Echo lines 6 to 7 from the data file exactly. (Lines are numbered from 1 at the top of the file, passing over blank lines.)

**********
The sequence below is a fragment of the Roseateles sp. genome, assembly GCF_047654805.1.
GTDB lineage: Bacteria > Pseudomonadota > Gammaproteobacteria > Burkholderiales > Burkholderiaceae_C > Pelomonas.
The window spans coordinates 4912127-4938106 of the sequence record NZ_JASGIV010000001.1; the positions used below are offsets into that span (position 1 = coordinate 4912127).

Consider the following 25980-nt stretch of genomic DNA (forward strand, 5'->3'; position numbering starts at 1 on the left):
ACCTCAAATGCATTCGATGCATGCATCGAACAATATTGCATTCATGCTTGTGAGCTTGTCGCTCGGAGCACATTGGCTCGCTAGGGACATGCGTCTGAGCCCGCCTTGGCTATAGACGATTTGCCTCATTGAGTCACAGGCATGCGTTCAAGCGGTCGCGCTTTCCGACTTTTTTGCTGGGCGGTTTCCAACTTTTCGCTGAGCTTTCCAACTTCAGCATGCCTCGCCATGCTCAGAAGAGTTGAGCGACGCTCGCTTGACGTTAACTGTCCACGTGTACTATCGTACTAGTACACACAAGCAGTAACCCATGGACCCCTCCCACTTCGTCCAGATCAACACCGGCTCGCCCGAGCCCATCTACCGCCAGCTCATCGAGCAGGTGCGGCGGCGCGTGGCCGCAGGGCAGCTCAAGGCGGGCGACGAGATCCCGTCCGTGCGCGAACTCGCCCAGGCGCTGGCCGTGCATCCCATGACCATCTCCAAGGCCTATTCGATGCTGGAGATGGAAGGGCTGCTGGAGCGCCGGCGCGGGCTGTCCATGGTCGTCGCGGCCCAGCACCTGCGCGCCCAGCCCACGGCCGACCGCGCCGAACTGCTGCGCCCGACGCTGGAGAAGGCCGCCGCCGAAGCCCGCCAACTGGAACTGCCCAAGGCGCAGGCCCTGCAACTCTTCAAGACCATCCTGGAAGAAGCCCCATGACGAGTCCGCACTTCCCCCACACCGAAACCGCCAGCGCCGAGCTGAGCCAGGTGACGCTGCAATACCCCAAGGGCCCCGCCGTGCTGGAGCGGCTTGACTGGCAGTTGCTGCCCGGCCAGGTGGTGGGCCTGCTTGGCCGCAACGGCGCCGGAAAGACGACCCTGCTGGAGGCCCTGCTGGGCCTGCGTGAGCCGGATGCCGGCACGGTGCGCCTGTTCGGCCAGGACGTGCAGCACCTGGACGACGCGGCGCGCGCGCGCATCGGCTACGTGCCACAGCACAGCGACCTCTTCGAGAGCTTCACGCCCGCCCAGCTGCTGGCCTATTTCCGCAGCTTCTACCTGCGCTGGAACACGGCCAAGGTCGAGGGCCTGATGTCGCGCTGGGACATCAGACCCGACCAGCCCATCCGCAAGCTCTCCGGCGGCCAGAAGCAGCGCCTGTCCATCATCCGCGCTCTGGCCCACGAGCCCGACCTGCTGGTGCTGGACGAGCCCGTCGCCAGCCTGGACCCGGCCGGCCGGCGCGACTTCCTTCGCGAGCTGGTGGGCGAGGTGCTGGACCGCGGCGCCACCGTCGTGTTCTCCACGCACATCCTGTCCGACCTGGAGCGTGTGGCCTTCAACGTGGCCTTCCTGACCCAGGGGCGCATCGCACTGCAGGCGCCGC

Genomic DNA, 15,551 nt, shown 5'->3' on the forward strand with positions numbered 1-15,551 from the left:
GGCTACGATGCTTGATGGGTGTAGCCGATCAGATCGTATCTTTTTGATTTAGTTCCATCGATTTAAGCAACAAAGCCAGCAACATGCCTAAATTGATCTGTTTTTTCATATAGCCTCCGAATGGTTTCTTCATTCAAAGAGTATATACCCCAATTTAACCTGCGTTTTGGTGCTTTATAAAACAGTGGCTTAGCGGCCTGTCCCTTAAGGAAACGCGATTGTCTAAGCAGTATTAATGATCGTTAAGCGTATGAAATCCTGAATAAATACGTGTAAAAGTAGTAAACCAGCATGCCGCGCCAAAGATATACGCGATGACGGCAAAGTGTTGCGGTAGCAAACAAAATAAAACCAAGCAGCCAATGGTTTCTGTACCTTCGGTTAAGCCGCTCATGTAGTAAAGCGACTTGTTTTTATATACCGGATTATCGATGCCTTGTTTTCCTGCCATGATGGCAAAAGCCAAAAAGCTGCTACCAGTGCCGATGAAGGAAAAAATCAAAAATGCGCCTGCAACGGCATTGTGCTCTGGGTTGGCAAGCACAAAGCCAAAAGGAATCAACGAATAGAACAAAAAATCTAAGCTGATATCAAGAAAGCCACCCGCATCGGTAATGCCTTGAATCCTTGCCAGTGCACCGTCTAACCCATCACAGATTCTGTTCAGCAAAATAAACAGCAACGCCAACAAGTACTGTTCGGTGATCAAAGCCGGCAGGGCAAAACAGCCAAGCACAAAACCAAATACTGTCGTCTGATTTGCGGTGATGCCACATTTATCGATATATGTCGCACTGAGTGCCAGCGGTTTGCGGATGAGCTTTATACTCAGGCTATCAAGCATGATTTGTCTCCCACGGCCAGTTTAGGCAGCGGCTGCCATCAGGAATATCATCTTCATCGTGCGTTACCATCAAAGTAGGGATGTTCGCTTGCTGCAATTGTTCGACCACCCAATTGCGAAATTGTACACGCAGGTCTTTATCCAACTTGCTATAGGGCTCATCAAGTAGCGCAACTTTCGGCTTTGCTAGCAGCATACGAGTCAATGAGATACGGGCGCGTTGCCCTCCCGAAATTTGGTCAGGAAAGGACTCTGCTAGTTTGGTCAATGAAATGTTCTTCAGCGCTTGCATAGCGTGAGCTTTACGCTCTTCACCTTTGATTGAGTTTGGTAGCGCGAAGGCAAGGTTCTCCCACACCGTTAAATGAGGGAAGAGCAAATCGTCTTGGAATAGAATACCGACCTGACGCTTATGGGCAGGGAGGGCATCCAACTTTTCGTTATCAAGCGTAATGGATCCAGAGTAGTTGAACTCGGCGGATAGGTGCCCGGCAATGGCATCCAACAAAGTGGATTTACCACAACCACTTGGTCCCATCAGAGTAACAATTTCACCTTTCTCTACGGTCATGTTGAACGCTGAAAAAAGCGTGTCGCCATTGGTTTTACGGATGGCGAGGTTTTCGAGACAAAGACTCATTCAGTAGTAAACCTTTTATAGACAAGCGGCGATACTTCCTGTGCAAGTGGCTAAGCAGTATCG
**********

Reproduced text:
Genomic DNA, 15,551 nt, shown 5'->3' on the forward strand with positions numbered 1-15,551 from the left:
GGCTACGATGCTTGATGGGTGTAGCCGATCAGATCGTATCTTTTTGATTTAGTTCCATCGATTTAAGCAACAAAGCCAGCAACATGCCTAAATTGATCTGTTTTTTCATATAGCCTCCGAATGGTTTCTTCATTCAAAGAGTATATACCCCAATTTAACCTGCGTTTTGGTGCTTTATAAAACAGTGGCTTAGCGGCCTGTCCCTTAAGGAAACGCGATTGTCTAAGCAGTATTAATGATCGTTAAGCGTATGAAATCCTGAATAAATACGTGTAAAAGTAGTAAACCAGCATGCCGCGCCAAAGATATACGCGATGACGGCAAAGTGTTGCGGTAGCAAACAAAATAAAACCAAGCAGCCAATGGTTTCTGTACCTTCGGTTAAGCCGCTCATGTAGTAAAGCGACTTGTTTTTATATACCGGATTATCGATGCCTTGTTTTCCTGCCATGATGGCAAAAGCCAAAAAGCTGCTACCAGTGCCGATGAAGGAAAAAATCAAAAATGCGCCTGCAACGGCATTGTGCTCTGGGTTGGCAAGCACAAAGCCAAAAGGAATCAACGAATAGAACAAAAAATCTAAGCTGATATCAAGAAAGCCACCCGCATCGGTAATGCCTTGAATCCTTGCCAGTGCACCGTCTAACCCATCACAGATTCTGTTCAGCAAAATAAACAGCAACGCCAACAAGTACTGTTCGGTGATCAAAGCCGGCAGGGCAAAACAGCCAAGCACAAAACCAAATACTGTCGTCTGATTTGCGGTGATGCCACATTTATCGATATATGTCGCACTGAGTGCCAGCGGTTTGCGGATGAGCTTTATACTCAGGCTATCAAGCATGATTTGTCTCCCACGGCCAGTTTAGGCAGCGGCTGCCATCAGGAATATCATCTTCATCGTGCGTTACCATCAAAGTAGGGATGTTCGCTTGCTGCAATTGTTCGACCACCCAATTGCGAAATTGTACACGCAGGTCTTTATCCAACTTGCTATAGGGCTCATCAAGTAGCGCAACTTTCGGCTTTGCTAGCAGCATACGAGTCAATGAGATACGGGCGCGTTGCCCTCCCGAAATTTGGTCAGGAAAGGACTCTGCTAGTTTGGTCAATGAAATGTTCTTCAGCGCTTGCATAGCGTGAGCTTTACGCTCTTCACCTTTGATTGAGTTTGGTAGCGCGAAGGCAAGGTTCTCCCACACCGTTAAATGAGGGAAGAGCAAATCGTCTTGGAATAGAATACCGACCTGACGCTTATGGGCAGGGAGGGCATCCAACTTTTCGTTATCAAGCGTAATGGATCCAGAGTAGTTGAACTCGGCGGATAGGTGCCCGGCAATGGCATCCAACAAAGTGGATTTACCACAACCACTTGGTCCCATCAGAGTAACAATTTCACCTTTCTCTACGGTCATGTTGAACGCTGAAAAAAGCGTGTCGCCATTGGTTTTACGGATGGCGAGGTTTTCGAGACAAAGACTCATTCAGTAGTAAACCTTTTATAGACAAGCGGCGATACTTCCTGTGCAAGTGGCTAAGCAGTATCG